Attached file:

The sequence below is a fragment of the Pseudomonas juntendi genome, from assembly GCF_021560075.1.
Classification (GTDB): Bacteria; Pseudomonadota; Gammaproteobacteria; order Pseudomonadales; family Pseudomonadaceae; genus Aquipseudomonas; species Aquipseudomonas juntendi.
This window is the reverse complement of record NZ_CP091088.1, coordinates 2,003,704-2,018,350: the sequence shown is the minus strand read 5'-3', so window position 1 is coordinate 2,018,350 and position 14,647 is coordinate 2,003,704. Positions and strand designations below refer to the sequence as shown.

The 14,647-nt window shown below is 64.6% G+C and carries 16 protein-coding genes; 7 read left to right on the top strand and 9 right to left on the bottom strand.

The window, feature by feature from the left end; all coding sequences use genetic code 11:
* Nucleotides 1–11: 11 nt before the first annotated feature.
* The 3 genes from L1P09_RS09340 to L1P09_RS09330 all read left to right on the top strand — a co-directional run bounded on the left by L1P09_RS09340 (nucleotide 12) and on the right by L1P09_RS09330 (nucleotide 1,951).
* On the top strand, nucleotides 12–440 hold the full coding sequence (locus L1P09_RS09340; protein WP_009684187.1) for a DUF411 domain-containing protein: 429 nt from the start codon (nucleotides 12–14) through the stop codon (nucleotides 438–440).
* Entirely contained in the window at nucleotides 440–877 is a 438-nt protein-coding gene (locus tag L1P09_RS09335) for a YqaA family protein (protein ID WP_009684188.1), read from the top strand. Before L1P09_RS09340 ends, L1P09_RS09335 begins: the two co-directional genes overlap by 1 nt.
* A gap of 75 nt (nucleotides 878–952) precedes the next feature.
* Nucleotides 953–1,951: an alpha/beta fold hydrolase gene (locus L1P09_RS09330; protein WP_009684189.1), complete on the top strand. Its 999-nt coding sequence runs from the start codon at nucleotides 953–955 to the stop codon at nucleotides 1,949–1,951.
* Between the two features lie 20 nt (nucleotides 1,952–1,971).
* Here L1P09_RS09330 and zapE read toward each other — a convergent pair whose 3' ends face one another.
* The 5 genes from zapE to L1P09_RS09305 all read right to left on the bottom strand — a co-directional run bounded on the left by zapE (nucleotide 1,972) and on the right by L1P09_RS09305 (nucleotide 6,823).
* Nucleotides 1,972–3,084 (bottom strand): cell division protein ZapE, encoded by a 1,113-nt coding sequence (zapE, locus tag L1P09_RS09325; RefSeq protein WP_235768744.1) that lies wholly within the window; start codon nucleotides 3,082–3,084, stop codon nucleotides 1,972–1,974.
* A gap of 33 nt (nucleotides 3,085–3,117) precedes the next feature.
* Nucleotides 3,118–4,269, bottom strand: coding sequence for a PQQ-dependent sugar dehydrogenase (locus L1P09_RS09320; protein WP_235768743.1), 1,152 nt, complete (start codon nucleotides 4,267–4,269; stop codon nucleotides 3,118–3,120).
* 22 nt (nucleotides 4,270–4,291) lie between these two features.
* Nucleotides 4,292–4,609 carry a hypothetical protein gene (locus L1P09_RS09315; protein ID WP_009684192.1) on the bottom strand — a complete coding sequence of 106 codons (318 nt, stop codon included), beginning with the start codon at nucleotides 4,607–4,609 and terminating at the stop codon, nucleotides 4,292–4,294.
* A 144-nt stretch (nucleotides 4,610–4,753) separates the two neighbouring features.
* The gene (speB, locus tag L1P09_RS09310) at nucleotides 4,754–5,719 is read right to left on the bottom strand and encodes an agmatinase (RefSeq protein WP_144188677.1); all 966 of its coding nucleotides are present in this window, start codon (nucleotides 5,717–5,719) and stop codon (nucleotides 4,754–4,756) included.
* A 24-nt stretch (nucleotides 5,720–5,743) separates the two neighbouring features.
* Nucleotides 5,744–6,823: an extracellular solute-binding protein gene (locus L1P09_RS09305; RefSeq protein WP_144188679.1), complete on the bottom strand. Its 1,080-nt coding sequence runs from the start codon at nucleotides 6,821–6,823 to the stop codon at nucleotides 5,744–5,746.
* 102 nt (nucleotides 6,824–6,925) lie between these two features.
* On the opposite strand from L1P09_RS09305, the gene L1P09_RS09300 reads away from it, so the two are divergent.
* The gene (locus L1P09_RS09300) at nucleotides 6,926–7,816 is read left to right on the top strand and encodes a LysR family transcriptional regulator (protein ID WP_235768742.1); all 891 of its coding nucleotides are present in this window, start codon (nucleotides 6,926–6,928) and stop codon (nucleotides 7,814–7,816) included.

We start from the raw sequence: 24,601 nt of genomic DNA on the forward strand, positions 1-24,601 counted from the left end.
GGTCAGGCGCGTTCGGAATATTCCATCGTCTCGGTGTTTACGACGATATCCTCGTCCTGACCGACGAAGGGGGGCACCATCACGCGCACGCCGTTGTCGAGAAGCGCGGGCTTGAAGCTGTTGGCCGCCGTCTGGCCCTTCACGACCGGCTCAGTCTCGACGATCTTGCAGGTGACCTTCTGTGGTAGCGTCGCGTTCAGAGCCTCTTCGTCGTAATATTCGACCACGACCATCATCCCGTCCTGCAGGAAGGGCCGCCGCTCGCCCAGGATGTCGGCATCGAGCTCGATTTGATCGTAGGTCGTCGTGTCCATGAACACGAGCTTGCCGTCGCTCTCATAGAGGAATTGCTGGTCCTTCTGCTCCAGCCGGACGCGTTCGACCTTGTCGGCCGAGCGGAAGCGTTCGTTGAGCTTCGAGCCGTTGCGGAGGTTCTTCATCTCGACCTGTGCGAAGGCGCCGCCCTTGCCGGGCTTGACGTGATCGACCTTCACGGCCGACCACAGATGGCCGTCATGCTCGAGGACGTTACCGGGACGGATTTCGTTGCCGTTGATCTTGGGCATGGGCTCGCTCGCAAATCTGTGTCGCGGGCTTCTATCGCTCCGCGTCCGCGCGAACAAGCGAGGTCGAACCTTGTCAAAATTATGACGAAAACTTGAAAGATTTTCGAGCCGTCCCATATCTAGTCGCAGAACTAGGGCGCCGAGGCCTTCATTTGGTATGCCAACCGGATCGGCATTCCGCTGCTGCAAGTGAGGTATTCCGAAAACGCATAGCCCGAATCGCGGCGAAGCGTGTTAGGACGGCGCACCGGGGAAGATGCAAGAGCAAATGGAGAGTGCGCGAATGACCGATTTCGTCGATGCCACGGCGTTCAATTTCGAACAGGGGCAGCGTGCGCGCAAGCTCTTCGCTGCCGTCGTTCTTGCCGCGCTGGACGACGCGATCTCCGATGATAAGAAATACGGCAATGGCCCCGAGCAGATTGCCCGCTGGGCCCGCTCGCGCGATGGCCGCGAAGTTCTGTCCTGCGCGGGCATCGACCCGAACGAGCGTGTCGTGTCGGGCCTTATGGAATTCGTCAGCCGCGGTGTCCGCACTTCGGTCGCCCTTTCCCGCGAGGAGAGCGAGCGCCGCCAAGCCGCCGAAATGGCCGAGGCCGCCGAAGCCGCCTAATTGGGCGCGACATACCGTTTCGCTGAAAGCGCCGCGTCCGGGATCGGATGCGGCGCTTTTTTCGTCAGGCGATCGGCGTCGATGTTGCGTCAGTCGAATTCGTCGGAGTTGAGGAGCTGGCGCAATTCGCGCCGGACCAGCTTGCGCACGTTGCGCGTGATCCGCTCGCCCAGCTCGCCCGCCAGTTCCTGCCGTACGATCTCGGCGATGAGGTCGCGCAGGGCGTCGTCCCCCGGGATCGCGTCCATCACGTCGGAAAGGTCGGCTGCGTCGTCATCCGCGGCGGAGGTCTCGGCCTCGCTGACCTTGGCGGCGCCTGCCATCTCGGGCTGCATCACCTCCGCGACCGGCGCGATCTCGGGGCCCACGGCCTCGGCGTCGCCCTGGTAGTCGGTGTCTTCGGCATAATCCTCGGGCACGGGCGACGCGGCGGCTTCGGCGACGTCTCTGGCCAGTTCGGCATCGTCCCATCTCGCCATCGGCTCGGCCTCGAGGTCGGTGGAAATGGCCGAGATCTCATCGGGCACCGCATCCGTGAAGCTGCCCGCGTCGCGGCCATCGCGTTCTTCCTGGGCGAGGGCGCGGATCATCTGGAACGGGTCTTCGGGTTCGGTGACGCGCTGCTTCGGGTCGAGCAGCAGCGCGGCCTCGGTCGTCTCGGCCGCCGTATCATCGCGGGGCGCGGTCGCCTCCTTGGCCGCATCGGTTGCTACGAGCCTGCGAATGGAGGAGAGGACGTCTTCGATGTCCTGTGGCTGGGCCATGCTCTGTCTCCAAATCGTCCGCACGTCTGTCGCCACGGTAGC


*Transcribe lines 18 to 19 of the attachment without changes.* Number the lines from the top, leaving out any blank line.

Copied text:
* 22 nt (nucleotides 4,270–4,291) lie between these two features.
* Nucleotides 4,292–4,609 carry a hypothetical protein gene (locus L1P09_RS09315; protein ID WP_009684192.1) on the bottom strand — a complete coding sequence of 106 codons (318 nt, stop codon included), beginning with the start codon at nucleotides 4,607–4,609 and terminating at the stop codon, nucleotides 4,292–4,294.